The Prunes & Custard is useful for guitar and bass. Crowther explains: “It is a two-stage circuit. There is a pre-amp stage, the gain of which is adjusted with the drive control. This stage is followed by a special wave-shaping distortion circuit. There is some treble roll-off between the pre-amp and the special distortion circuit. But it’s basically what any distortion does.”
The pedal was voted Overall Pedal of the Year by Guitar & Bass magazine in 2006 and inspired The Datsuns’ song and EP Harmonic Generator (2002).
The Double Hotcake
Crowther says Double Hotcake users can thank a young Liam Finn for his frequent requests for a way to perfect and design two hotcakes into one unit. “I had been thinking of making a double version of the Hotcake, and a few people had mentioned it to me, but it was Liam Finn who asked, ‘Can you make two Hotcakes in the one box?’ He asked me a couple of times, and I said, okay – I’ll do it.”
Finally, Crowther knew what to do with that gap in the middle of the hotcake box. “I had room for an extra knob, and I spent ages deciding what to do with that extra space, and it dawned on me the best way to use it.”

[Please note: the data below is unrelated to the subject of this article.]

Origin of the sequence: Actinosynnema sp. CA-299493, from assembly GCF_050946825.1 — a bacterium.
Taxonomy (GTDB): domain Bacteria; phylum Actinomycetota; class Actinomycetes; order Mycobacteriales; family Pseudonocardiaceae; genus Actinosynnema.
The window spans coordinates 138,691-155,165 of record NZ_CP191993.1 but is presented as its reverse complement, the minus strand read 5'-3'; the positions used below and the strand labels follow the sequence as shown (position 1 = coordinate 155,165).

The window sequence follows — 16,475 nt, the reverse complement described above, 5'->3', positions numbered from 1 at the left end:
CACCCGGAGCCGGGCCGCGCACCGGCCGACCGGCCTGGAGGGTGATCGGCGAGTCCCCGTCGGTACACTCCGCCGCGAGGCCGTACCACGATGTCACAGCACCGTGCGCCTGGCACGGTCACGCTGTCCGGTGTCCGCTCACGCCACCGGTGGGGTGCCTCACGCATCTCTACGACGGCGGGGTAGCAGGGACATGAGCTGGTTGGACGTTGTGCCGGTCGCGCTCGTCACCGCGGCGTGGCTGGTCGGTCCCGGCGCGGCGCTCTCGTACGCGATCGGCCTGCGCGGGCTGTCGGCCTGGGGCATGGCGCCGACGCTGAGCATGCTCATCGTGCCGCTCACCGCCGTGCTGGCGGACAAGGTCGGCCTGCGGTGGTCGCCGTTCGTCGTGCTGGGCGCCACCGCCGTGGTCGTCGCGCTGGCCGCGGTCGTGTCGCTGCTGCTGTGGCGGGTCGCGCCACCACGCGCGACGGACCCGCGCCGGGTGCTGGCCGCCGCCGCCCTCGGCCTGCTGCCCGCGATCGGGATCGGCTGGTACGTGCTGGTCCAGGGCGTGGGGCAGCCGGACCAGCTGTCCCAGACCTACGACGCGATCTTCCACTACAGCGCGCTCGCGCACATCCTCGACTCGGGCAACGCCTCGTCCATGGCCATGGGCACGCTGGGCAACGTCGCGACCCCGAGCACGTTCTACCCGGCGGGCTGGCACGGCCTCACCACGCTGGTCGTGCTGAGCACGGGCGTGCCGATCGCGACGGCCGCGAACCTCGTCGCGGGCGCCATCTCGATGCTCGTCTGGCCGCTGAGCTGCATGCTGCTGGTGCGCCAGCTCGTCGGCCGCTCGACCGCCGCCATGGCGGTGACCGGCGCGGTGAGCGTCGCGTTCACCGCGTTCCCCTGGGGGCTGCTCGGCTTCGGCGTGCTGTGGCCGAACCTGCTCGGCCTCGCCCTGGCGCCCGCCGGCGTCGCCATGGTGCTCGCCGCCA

The Double Hotcake is the first Hotcake and Bluesberry in one unit. “On the right is the Bluesberry circuit, and the second one is the original ‘normal’ circuit. Not switchable. What makes that one interesting is [that] when both sides are switched in, the A-side is driving the B-side, but the A’s controls aren’t used.
“The level and presence controls are pre-set so you can have a full-on distortion sound with the A Hotcake working on its own and have a relatively clean sound with them both on. You can also have a double tone boost, and you can get three different almost-clean sounds as well.”